There is one show I’ve caught a few episodes of over the years, The Biggest Loser, partly for research purposes - having previously trained a former contestant, and partly out of genuine interest having heard so much about it.
Here’s just a short list...
- Overly restricted nutrition plans
- Massive calorie deficits
- Complete exclusions of certain foods or food groups
- High training frequencies, intensities and volume
- Berating when people step off the plan
- Unnecessary supplements
When you see that written down you’ll realise instantly that's not a breeding ground for healthy relationships with either exercise or nutrition.
When there’s someone in front of you that picks at your insecurities (I’ll leave that particular nugget for a separate rant) and puts forward plausible arguments for the extremes, it’s probably a different situation.
Luckily I’m locked in a small bubble surrounded by great trainers and people so I don’t get to see what goes on outside of that, save for these few people that have come down with countless stories of the above.
Now imagine that I'm primarily referring to women with families, often gym beginners, rather than your average twenty-something with physique modelling aspirations and it should become evident as to why shaming people into nutrition and exercise perhaps isn’t the best approach.
These are people that have been taught by association that exercise is some sort of penance and nutrition for fat loss is something that is, at best, barely tolerable.
I’ve already written about the pressures social media instil on a life of impossible ideals so I won’t go banging that particular drum again, but gyms and trainers, (note professionals) have a duty of care to their clients, or at least to advise them of their expectations.
Health, it seems, both physical and psychological is far from the forefront of these coaches and gyms. Justification though, comes in the form of results and transformation photos. Before and after pictures that bookend only one small period of someone’s life, regardless of what lies beyond it, or the implications.
This extreme approach of demonising certain foods (or food groups) only makes good coaches jobs harder, for some clients' it’s been years of this inevitable cyclical yo-yo dieting and a belief that extreme restriction and a complete exclusion of certain foods is the only route to a leaner body, and it’s that re-education that’s tough.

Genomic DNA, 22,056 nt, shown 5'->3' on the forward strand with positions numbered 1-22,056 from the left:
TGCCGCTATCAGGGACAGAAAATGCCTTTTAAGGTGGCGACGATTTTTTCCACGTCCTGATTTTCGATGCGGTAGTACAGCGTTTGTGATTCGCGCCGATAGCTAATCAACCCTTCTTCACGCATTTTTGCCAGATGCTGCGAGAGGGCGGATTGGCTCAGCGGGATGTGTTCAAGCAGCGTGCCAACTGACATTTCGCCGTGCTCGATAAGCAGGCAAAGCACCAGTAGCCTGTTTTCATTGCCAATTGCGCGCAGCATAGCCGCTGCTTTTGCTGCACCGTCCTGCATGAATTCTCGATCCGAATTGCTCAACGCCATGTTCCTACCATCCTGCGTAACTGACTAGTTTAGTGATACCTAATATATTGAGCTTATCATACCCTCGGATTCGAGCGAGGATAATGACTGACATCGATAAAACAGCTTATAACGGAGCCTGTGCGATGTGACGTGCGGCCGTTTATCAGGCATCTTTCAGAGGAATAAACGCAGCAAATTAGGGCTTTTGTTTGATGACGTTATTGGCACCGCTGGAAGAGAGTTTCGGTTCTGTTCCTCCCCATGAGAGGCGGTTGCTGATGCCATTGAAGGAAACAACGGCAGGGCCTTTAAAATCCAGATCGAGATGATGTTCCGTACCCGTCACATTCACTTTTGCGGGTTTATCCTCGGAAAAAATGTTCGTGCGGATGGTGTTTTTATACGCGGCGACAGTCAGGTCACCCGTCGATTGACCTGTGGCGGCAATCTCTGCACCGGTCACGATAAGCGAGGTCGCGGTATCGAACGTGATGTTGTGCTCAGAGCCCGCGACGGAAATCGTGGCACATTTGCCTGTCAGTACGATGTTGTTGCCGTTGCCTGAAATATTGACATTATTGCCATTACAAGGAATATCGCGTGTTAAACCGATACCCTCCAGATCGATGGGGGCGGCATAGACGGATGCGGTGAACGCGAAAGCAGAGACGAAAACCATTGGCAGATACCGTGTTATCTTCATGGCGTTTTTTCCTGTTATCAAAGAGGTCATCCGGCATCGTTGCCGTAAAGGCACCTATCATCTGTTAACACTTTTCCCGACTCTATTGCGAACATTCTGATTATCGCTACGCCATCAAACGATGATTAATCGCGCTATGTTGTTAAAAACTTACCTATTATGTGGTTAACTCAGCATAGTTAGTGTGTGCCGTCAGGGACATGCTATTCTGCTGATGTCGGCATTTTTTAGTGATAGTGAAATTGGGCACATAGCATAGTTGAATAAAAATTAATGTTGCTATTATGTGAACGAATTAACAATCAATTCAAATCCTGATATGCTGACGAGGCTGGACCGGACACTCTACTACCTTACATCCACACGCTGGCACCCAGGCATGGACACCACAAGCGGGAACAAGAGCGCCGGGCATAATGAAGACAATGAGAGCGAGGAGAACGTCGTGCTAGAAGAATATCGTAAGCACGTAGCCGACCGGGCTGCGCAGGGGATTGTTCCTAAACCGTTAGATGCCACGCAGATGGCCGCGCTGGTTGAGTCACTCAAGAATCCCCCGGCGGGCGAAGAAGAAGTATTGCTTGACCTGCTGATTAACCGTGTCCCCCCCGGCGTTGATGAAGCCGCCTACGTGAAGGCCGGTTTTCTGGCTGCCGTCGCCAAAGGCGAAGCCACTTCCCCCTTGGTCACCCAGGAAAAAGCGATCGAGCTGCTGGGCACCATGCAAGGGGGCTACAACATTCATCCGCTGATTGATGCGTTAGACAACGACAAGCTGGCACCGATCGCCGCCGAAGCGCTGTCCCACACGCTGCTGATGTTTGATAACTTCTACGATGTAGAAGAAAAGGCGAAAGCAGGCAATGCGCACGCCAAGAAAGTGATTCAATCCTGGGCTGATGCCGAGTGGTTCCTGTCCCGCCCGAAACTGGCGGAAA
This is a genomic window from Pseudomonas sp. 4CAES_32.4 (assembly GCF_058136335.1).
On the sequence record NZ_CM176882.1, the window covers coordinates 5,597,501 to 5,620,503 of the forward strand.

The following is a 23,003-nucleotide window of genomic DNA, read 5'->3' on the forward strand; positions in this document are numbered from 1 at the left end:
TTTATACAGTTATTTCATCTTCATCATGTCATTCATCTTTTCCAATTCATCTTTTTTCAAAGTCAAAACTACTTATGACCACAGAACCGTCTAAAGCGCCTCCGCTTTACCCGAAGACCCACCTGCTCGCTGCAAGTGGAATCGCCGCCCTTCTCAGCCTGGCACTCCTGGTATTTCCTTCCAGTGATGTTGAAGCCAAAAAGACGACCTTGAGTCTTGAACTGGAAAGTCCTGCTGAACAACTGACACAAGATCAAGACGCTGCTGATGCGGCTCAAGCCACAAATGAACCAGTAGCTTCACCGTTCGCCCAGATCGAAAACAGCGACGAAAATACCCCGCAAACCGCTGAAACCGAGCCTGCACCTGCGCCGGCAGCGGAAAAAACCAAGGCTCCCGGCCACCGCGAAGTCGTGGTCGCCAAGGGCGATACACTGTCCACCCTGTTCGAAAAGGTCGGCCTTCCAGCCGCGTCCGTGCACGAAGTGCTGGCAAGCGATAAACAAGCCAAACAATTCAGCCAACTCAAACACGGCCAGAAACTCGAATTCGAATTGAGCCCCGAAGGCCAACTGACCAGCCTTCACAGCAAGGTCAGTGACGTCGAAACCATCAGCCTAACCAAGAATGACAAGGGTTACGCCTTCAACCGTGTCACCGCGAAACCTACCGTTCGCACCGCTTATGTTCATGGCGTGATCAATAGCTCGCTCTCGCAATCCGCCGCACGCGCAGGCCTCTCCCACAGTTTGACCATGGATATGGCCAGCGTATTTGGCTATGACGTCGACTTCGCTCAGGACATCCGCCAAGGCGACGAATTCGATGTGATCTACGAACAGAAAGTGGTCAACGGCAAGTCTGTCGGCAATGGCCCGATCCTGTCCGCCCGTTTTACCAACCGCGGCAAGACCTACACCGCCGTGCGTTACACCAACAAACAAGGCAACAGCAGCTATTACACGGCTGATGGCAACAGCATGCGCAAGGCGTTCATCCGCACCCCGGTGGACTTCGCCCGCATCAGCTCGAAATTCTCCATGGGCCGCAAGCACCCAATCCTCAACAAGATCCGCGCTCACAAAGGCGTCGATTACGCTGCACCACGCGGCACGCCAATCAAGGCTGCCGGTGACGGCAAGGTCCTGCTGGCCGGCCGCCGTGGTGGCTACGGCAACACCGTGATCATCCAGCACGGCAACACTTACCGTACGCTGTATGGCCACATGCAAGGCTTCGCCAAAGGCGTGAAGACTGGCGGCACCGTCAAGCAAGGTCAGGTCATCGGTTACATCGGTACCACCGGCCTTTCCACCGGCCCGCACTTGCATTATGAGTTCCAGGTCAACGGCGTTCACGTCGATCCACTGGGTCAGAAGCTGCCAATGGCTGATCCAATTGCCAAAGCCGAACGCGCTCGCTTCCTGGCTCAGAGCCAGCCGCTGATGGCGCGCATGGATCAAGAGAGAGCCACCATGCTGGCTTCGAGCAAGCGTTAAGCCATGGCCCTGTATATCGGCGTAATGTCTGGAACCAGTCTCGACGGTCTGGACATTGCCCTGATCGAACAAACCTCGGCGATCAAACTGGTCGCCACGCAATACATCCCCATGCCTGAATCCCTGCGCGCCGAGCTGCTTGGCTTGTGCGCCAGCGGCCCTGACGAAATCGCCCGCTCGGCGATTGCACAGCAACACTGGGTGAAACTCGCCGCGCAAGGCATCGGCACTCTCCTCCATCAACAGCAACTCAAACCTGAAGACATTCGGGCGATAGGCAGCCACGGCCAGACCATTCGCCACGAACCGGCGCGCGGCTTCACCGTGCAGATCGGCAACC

Before you think that my vision is some sort of adult creche, I understand of course (as everyone should) that exercise must be done to a certain degree of intensity to illicit a response, that there are fundamental principles of nutrition that must be met, and that both of those need to be done on a consistent basis.
I remember inheriting one member who had been there for just over a year and had been cycling in and out of a nutrition plan that saw her hover just over a thousand calories that included less than 50g of carbs, with the same menu every single day for a fortnight at a time...even certain vegetables were completely off the menu.
Her breaking point was mine too, she arrived one morning for her usual 6am slot. Knowing I was a fresh face she desperately hoped I held the key to kick starting her fat loss again, having stalled for a few weeks and proceeded asking some questions.
She explained she’d been up at 4.30am to scramble her usual egg whites, to be eaten within an hour of the end of our session...cold, because she had no microwave in work.
On top of her 3 HIIT based gym sessions that week she had also clocked up about 20km of running so far training for a half marathon. She was a Solicitor who worked 10+ hour long days and was welling up in anticipation of an answer I didn’t have the confidence to deliver.
I left that company very shortly after that, and other conversations that went in a similar direction. I’m sorry now I didn’t tell her to leave, and that there were more effective ways to achieve her goals to fit her lifestyle. I’m also sorry that I don’t know have the means to see how she’s doing today and to apologise for toeing the company line.
The problem with these gyms is that they only have one approach and apply it to everyone across the boards, regardless of their situation. If all you’ve got is a hammer then everything looks like a nail sort of approach.
I hear echoes of similar stories from these new people that have come this way too, only I think I’m in a better position to help them now, and there’s no shouting, penance or guilt involved...you can even have some cake, life’s crap without cake.